What are Schedule Levels?
AACEi Recommended Practice (RP) 27R-03 – Schedule Classification System, provides a useful definition: “Schedule levels establish the breakdown and amount of detail required for communication and reporting”
Terms you may already have heard on projects such as “level 4 detail” or “Roll-up summary” are all methods of defining such breakdowns. AACEi provides further guidance in this respect with RP 37R-06 – Schedule Levels of Detail.
Regardless of the method or terminology adopted, schedules and how they are detailed should ultimately provide the right information for the right audience, or to paraphrase Murray Woolf “develop schedules they’ll actually want to use”.
Typically a project will operate on multiple levels of schedules, summarised low levels of detail may be used initially while the degree of project definition remains low, enabling strategic decision making. As the degree of definition increases, detailed level 4 or 5 schedules will be developed to the work package control level. Level 1 and 2 schedules then serve the purpose of summarising the more detailed level schedules.
The relationship between schedule levels and project definition might look a little like the diagram below:
Thankfully there are several references that offer much more guidance than the above diagram:
- The AACEi provide this in RP 27R-03- Schedule Classification System mentioned earlier.
- The UK’s Association for Project Management (APM) in their recent publication Planning, Scheduling Monitoring and Control adopt the CIOB’s Guide to Good Practice in the Effective Management of Time in Complex Construction Projects concept of Schedule Density (see the white paper WP1016 on Schedule density by Mosaic Projects here)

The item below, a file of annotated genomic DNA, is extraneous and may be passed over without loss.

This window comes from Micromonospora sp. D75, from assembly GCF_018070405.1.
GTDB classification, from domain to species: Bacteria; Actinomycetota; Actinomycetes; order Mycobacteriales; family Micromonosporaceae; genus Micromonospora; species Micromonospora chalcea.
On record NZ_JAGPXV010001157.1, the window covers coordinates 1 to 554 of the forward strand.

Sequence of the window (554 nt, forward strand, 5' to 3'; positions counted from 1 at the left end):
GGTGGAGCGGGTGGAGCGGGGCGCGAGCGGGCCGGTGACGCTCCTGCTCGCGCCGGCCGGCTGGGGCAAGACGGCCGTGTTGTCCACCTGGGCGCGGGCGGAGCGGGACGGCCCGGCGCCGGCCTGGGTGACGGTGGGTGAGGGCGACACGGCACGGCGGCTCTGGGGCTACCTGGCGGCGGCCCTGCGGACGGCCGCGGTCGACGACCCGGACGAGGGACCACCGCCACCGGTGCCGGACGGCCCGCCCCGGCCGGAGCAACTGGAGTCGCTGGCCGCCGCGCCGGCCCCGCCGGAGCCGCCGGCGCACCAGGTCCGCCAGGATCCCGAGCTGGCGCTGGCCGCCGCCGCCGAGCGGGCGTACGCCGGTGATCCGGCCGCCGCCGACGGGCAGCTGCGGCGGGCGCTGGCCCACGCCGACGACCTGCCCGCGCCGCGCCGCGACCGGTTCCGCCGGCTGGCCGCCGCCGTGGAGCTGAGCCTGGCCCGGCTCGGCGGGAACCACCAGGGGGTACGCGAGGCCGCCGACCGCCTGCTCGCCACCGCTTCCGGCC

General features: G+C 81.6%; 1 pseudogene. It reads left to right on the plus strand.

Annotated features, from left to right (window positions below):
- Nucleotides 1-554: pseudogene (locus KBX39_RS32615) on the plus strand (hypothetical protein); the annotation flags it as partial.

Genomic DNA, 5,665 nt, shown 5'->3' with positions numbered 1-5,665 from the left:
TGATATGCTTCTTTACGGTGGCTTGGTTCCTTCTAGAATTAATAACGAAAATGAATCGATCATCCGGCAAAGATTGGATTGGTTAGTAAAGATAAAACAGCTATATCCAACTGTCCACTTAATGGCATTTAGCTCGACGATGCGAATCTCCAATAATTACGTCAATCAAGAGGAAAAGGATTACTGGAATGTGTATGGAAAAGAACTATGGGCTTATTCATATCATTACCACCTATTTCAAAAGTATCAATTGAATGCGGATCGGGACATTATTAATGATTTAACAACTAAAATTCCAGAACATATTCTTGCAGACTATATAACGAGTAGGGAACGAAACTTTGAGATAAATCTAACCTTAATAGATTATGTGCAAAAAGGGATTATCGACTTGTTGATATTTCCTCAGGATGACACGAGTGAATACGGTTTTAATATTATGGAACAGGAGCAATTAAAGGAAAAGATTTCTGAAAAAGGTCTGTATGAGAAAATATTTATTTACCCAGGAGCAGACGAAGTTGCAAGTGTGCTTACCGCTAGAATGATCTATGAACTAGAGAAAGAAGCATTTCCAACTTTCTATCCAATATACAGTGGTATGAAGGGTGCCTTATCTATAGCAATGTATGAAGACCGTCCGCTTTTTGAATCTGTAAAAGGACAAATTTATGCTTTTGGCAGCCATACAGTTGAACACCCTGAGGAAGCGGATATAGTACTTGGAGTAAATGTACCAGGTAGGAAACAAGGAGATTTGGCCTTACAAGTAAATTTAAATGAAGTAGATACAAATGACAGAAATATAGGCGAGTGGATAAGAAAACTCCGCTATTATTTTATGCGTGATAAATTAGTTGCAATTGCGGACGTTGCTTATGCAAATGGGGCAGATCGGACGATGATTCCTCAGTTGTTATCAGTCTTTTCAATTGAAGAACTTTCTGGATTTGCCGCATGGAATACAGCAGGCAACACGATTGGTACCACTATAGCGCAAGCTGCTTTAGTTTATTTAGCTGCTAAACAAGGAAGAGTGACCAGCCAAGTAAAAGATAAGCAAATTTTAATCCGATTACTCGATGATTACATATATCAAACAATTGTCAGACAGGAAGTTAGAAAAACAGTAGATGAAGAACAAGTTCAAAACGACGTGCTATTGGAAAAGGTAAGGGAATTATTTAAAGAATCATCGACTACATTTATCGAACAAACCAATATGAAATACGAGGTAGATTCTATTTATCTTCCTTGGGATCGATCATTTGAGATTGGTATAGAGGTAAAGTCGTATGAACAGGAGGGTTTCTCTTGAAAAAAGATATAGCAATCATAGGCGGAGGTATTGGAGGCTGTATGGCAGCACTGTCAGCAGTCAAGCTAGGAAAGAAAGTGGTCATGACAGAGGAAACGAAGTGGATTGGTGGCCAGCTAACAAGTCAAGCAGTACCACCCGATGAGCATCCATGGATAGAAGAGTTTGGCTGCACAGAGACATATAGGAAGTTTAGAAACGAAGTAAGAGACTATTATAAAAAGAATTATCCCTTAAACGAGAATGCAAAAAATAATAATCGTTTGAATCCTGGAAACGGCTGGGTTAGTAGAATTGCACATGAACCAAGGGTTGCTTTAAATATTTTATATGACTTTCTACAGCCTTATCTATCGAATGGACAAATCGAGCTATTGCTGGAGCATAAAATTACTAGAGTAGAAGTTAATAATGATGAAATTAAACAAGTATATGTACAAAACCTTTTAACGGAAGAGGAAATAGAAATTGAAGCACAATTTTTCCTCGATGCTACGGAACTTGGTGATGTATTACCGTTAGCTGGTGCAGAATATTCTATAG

The key consideration when dealing with varying schedule levels is the alignment between them. Do the high levels of detail align with the lower level details, is the same scope being captured across all schedules?
The degree of project definition is rarely a single value across all elements of a project. Any particular element may be relatively more defined than others. The diagram below is illustrative of how a typical project WBS may contain varying degrees of definition:
As a result of these varying degrees of definition, the planning and scheduling of these elements may occur in elemental “Silos”. If the project is contained within a single schedule a basic inspection can identify which elements of the WBS tend to be better defined, and/or have greater schedule detail produced.
By “Silo”, I refer to those responsible for managing their elements, developing schedules with the information available to them. No doubt this level of ownership leads to schedules they will want to use (after all they developed them!), however Planning and Scheduling managers have an overall responsibility to ensure that alignment of scheduling information occurs across the entire project regardless of definition or level of detail.
I use the term Vertical Silo Schedules when each project element generates schedules without referencing other elements: consider handover or interface milestones not being aligned between elements. Horizontal Silo Schedules occur when one element of a project uses schedules that do align across the varying levels: consider when a detailed level 5 schedule does not align to corresponding element for that work at level 3 or level 2.
Dealing with Schedule Silos
Taking a pragmatic approach to Schedule Silos, here are some tips:
- Understand and acknowledge that just as a project has varying degrees of definition, so will the project schedule
- This may result in multiple schedules being developed and used by the project, by element, by level etc.
- Encourage planning and scheduling by those who will be responsible for the work, but ensure alignment with all other project schedules